Dr. Gary Slutkin was back in Chicago, his hometown, feeling restless. He was a rumpled infectious diseases specialist who had spent most of his career in San Francisco and Africa, battling tuberculosis, AIDS, and cholera. But he had burned out in refugee camps, his marriage had fallen apart, and now it was time to be nearer to his elderly parents. He had no clue what to do for work.
As he explored options, Slutkin began hearing about gang violence in Chicago, about ten-year-olds shooting other kids; this was shocking, but it also sounded more like Somalia and other places he knew. Slutkin began to study inner-city violence and pored over graphs of homicides and shootings—and to an epidemiologist they all seemed oddly familiar.
“It hit me: this is an infectious disease,” he said. The more Slutkin looked at urban violence, the more he felt that it had been misdiagnosed as solely a crime problem when in many ways it was a contagion analogous to cholera or leprosy. As with other contagions, an infection depends upon exposure among susceptible people who have low resistance or compromised immunity. Slutkin saw that “an epidemic of violence” is more than just a metaphor; in some ways murder actually spreads like a contagious disease.
“It is just as tuberculosis begets tuberculosis, or flu begets flu,” Slutkin says, “that violence begets violence.”
Once Slutkin had the insight that violence could be considered, in part, an infectious disease, he decided to tackle it as a public health problem and slow the epidemic. He started an organization called Cure Violence, and turned to ex-convicts and former gang members to act as health outreach workers and interrupt the contagion. When someone is shot, they go to the hospital room to counsel against a retaliatory hit. They gather intelligence on threats and negotiate peaceful solutions. More broadly, they try to change community norms so that those who use violence are scorned rather than respected. “Violence is learned behavior,” says Gary Slutkin. “Violence can also be unlearned behavior.”
In recent years, the Cure Violence model has spread to other cities in the United States and abroad—even to Iraq and Colombia—and results have been remarkable. Careful evaluations have found that Cure Violence can reduce serious violence by one-quarter or more, at a negligible cost. Gary Slutkin thinks that with some tweaking and enough resources, the model could reduce homicides by 70 percent.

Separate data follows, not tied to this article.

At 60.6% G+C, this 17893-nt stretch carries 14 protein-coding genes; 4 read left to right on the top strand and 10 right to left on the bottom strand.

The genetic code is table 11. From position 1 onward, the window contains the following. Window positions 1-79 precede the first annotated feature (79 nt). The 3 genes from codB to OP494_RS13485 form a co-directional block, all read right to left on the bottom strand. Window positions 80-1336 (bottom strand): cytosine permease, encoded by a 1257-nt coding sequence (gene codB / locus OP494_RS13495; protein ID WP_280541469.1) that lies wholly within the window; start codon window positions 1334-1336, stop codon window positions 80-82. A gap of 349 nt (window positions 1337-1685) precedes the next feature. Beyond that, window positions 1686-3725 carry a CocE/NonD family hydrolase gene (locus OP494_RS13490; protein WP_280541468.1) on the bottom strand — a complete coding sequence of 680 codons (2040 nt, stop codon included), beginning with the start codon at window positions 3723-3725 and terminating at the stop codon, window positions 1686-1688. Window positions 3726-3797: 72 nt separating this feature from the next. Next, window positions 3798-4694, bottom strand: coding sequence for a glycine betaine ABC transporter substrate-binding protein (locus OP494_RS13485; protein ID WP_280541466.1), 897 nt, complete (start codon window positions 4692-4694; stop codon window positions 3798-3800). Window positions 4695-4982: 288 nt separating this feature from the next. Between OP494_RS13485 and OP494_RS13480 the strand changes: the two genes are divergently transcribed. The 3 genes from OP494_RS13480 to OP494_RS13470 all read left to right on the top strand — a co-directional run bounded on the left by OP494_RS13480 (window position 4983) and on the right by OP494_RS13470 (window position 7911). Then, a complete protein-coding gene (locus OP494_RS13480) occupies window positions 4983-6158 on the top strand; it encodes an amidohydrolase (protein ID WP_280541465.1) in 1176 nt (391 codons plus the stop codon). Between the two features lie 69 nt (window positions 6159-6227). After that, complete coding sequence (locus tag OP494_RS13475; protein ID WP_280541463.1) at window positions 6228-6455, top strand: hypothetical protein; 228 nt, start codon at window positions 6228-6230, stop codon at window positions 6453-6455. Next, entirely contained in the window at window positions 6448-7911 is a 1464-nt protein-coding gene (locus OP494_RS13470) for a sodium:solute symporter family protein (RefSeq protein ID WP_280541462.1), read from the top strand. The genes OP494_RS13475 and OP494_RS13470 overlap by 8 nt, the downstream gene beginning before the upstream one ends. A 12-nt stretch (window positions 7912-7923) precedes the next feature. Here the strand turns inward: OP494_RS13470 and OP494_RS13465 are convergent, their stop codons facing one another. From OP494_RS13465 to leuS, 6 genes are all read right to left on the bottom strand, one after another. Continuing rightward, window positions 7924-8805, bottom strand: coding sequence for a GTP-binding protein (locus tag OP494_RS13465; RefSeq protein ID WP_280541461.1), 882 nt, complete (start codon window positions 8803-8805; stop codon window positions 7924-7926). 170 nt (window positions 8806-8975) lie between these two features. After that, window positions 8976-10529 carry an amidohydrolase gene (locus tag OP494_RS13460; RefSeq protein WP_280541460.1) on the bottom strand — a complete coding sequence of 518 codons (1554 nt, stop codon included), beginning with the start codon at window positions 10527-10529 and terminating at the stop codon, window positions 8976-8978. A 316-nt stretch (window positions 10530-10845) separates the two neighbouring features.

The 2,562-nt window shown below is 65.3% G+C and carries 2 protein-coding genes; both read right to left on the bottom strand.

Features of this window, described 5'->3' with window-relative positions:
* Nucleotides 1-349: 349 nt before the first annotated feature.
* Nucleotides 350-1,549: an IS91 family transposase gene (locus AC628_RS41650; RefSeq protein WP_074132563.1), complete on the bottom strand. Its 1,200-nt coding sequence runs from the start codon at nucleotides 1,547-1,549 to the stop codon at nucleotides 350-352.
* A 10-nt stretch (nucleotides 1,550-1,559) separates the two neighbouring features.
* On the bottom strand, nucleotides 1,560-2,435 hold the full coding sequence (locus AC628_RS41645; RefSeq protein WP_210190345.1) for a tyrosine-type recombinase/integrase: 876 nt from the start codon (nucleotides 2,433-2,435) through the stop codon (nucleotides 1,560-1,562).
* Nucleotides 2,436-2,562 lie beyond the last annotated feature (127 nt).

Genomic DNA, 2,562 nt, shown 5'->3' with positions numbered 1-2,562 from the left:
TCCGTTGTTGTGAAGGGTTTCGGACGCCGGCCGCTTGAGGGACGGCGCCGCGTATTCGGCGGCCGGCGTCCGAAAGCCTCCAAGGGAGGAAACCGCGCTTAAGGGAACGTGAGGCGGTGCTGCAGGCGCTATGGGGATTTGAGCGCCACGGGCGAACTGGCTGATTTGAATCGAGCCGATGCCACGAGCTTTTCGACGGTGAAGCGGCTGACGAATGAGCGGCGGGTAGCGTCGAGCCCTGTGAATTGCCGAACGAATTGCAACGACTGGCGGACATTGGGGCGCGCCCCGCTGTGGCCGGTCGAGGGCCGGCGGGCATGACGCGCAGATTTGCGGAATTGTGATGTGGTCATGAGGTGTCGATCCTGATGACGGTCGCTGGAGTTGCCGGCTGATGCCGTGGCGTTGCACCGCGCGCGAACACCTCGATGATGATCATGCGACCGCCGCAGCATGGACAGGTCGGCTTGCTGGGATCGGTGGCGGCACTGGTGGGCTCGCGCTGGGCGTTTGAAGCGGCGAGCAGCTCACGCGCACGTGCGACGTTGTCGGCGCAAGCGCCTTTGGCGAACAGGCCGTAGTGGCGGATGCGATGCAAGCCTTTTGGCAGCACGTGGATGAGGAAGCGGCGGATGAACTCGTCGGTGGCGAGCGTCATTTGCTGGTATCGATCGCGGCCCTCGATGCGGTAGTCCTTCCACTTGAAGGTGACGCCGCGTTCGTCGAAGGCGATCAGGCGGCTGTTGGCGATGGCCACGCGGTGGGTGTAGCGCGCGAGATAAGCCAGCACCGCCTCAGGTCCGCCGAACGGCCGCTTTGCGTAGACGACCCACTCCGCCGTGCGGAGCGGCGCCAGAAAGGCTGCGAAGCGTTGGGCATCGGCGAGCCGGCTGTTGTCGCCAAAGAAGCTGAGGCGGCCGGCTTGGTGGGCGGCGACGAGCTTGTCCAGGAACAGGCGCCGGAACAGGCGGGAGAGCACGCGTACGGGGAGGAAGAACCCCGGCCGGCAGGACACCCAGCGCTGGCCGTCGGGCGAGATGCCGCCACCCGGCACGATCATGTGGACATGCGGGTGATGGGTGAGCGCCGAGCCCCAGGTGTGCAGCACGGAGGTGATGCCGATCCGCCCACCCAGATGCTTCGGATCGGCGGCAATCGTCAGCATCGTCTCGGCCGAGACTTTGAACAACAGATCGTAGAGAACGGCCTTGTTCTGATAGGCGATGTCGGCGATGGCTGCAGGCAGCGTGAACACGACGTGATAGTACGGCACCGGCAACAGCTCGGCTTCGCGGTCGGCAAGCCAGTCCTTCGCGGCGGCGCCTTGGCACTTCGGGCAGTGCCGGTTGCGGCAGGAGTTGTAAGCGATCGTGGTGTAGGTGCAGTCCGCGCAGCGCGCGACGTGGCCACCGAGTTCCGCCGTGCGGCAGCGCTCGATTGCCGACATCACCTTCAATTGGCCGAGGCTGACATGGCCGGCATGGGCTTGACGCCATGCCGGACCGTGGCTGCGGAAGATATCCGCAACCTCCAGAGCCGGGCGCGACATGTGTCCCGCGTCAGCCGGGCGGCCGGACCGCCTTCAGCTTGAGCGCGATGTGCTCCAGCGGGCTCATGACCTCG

Rachel Beckwith, Lester Strong, and Dr. Gary Slutkin reflect a yearning to express our humanity by finding innovative and effective ways to give back. We crave meaning and purpose in life, and one way to find it is to connect to a cause larger than ourselves. This book is about innovators who are using research, evidence- based strategies, and brilliant ideas of their own to prevent violence, improve health, boost education, and spread opportunity at home and around the world—and to suggest to the rest of us specific ways in which we too can make a difference in the world. Some of these people we highlight raise or contribute the money, such as Rachel and her family and admirers who made something inspiring out of a tragedy. Some are organizers, such as Slutkin and Strong. Many more are foot soldiers. Together, they are all part of a revolution in tack- ling social problems, employing new savvy, discipline, and experience to chip away at poverty and injustice. On many issues ranging from failing schools in America to intestinal parasites in Africa, there are fascinating new approaches to making a difference; in some cases, the progress is startling.
So many social problems in the twenty-first century seem intractable and insoluble. We explore Mars and embed telephones in wrist- watches, but we can’t keep families safe in the inner cities. We can map subatomic particles such as gluons, and we can design robots that drive cars, respond to speech, and defeat grandmasters in chess, but we grudgingly accept failure in our struggles to keep kids in school, off drugs, and out of gangs. Many of us know that it’s wrong and unfair that boys growing up in certain zip codes are more likely to end up in prison than in college, but we throw up our hands and surrender to the exigencies of ghetto life. Violence and poverty, whether in Congo or Chicago, remain towering realities.
We started our married life together as foreign correspondents for The New York Times,
and we have wondered for years how we can do a better job addressing the needs around us. Not everyone can help fight crime in a city’s worst neighborhoods or volunteer in schools, so most of us are left to engage in piecemeal efforts such as a donation here or there. Like many Americans, we have day jobs we need to keep, and we have been busy raising our children; that has left us looking for great causes and people to support in modest ways. We aren’t regular churchgoers who focus our giving on a particular religious establishment, and although we wanted to lend a hand, we never knew how to choose among the appeals from nonprofits that inundated us. Basically, we were mystified about how best to assist at home as well as abroad. So we investigated how one can do a better job of making a difference, how one can help institute effective change. This book is the fruit of our labors.
Copyright © 2014 by Nicholas D. Kristof and Sheryl WuDunn. All rights reserved. No part of this excerpt may be reproduced or reprinted without permission in writing from the publisher.